When CTR is low but the conversion rate is good, the fixes will be a little different:

  • The ad creative may not be enticing enough. You may want to be more direct in asking folks to contact you or order now.
  • Your budget may not support prime-time bidding, so you end up serving a lot during off-hours when folks are less likely to engage. You can correct this with an ad schedule to force budgets to only spend during peak hours.
  • There may be a double or triple counting issue, where you’re getting more than one conversion count per click. Use the “conversion action” segment to identify any false positives. This is critical to catch because double-counting conversions will influence smart bidding and reporting.

When both are good or bad, it can be a little tougher to know where to focus optimization or scale efforts.

The best starting point will always be your customers and the quality of your leads.

Average CPC And Search Terms/Placement Type

It can be very tempting to overoptimize for cheap clicks, but if you only focus on CPC, you may price yourself out of the auction.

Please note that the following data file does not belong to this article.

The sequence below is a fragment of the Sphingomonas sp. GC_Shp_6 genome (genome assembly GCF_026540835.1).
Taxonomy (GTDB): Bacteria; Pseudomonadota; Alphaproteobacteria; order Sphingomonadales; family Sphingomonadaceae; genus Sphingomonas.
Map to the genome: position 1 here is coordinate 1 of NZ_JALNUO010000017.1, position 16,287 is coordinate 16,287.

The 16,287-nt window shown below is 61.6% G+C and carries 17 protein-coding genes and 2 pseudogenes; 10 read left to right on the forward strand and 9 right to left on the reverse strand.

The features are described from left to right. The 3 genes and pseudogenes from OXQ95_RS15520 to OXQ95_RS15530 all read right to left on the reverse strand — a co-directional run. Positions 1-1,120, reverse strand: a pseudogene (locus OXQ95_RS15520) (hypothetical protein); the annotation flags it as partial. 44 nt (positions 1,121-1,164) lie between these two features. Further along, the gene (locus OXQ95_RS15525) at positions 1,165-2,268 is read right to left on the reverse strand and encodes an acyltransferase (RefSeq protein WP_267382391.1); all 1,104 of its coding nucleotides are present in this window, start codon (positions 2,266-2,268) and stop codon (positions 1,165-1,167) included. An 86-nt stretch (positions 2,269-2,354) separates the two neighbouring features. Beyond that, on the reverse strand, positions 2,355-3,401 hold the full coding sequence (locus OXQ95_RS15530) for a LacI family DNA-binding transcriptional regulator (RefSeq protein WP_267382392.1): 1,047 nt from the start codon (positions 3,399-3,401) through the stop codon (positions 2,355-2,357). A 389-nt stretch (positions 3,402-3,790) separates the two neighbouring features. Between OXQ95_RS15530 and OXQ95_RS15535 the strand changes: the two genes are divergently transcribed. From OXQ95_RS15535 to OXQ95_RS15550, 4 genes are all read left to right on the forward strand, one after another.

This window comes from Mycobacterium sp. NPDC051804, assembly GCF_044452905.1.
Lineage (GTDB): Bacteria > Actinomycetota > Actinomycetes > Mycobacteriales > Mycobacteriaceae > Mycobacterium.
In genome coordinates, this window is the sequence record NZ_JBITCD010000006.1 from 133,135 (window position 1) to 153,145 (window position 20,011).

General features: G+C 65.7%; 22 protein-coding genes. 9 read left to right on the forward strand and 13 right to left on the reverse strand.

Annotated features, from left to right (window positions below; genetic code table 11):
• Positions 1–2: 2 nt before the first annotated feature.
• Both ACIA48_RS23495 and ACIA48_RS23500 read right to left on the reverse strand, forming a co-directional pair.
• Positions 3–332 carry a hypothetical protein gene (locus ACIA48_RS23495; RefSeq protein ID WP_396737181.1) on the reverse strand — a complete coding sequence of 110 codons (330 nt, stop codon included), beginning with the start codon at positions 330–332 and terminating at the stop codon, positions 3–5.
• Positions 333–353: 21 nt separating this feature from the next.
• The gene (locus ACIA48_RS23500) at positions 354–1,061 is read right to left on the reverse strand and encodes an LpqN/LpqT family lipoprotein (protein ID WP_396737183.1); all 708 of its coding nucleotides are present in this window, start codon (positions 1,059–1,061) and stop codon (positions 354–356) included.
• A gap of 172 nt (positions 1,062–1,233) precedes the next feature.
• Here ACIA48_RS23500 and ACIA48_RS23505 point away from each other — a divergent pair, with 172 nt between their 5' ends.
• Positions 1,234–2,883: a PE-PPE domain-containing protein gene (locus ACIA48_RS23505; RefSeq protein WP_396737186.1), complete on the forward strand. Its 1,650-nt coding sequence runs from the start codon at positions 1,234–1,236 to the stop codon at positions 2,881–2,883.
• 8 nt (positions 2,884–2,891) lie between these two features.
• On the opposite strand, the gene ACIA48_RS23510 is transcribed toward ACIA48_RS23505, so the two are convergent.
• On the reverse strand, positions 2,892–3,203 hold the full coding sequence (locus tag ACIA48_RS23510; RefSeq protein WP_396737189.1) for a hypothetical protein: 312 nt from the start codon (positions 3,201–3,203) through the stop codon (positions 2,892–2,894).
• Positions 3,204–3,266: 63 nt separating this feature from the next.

While we don’t have full search term access, leveraging what we do have is critical to making informed choices around which ideas we budget for.

If your average CPCs are low for your industry, here is what you should check for:

  • Branded queries sneaking into non-branded campaigns. This can happen if you’re using broad match, as well as if you don’t use negatives to sequester branded traffic.
  • Non-search placements are using search budget. These placements aren’t inherently bad, but if you’re bidding for search, you will overbid on other placements.
  • If you’re losing more than 50% impression share due to rank, you are likely choking volume too much to be profitable.